30. 30. The Integration of Marketing Communications • Why Not Integrated? – Tradition of separation communication tools – Influence of specialized outside suppliers – Managerial perception • Fear of budget cutbacks – Resistance of outside suppliers to broadening their functions © 2010 South-Western, a part of Cengage Learning. All rights reserved. 1–42
  31. 31. The Integration of Marketing Communications (cont’d) • IMC and Synergy – Using multiple communication tools in conjunction with one another can produce greater results (synergistic effects) than tools used individually and in an uncoordinated fashion. © 2010 South-Western, a part of Cengage Learning. All rights reserved. 1–43
  32. 32. MarCom Outcomes Outcomes Enhancing Brand Equity Affecting Behavior 45
  33. 33. Table 1.2 Five Key Features of IMC 1. Start with the customer or prospect. 2. Use any form of relevant contact or touch point. 3. Speak with a single voice. 4. Build relationships. 5. Affect behavior. © 2010 South-Western, a part of Cengage Learning. All rights reserved. 1–46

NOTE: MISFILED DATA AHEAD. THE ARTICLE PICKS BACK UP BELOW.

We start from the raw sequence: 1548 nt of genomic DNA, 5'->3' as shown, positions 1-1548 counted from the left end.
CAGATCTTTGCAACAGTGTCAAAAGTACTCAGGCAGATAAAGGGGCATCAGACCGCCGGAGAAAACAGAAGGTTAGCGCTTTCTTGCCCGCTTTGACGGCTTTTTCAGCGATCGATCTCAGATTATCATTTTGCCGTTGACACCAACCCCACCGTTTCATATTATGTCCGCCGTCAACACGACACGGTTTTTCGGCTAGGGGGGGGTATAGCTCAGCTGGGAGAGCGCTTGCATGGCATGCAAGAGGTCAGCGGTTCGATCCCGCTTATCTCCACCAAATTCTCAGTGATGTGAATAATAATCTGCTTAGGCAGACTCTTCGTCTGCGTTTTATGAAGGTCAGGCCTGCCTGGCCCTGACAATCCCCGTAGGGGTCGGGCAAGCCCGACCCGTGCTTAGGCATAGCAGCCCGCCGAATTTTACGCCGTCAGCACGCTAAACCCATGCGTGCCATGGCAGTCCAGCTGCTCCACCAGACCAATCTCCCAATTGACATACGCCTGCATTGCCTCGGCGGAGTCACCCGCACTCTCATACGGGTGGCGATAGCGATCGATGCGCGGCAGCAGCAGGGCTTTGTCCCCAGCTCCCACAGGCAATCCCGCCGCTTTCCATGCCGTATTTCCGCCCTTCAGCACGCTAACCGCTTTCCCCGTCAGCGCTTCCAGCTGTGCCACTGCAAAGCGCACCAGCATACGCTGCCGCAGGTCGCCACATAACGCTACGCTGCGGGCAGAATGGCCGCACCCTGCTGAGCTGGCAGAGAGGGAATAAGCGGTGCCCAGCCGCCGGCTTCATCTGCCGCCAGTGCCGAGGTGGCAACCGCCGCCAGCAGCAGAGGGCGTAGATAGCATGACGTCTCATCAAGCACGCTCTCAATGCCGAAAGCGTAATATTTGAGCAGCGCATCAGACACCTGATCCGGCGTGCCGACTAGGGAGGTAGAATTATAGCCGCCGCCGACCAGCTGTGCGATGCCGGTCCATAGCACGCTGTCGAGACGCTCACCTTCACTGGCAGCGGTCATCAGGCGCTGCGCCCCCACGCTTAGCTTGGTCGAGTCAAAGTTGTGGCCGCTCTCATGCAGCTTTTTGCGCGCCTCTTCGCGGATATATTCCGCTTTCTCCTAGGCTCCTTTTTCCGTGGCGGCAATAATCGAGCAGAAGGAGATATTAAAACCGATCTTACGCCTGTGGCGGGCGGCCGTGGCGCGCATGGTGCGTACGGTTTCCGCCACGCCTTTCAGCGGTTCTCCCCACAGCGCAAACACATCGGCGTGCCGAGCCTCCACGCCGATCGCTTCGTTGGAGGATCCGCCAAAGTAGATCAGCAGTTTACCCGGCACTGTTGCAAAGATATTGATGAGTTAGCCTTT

34. 34. Key IMC Feature # 1 • The Consumer or Business Customer Must Represent the Starting Point for All Marketing Communications Activities – Consumers in Control • Outside-in approach: learn the media preferences and lifestyles of customers/prospects to know the best contexts to reach them with brand messages. – Reduced Dependence on Mass Media • Consumers are increasingly in control of their media choices for acquiring information about brands. © 2010 South-Western, a part of Cengage Learning. All rights reserved. 1–47
  35. 35. Selecting the Appropriate Marcom Tools Media-Neutral Approach Identify Marcom Program Goals Courtesy of WISK®, Unilever United States, Inc. Determine Best Way to Allocate Marketing Budget © 2010 South-Western, a part of Cengage Learning. All rights reserved. 1–48
  36. 36. Key IMC Feature # 2 • Use Any and All Marcom Tools That Are Up to the Task – 360-Degree Branding • A brand’s touch points should be everywhere the target audience is. – Not All Touch Points Are Equally Engaging • Surround customers/prospects with the message, but not to the point of being irritatingly present. © 2010 South-Western, a part of Cengage Learning. All rights reserved. 1–49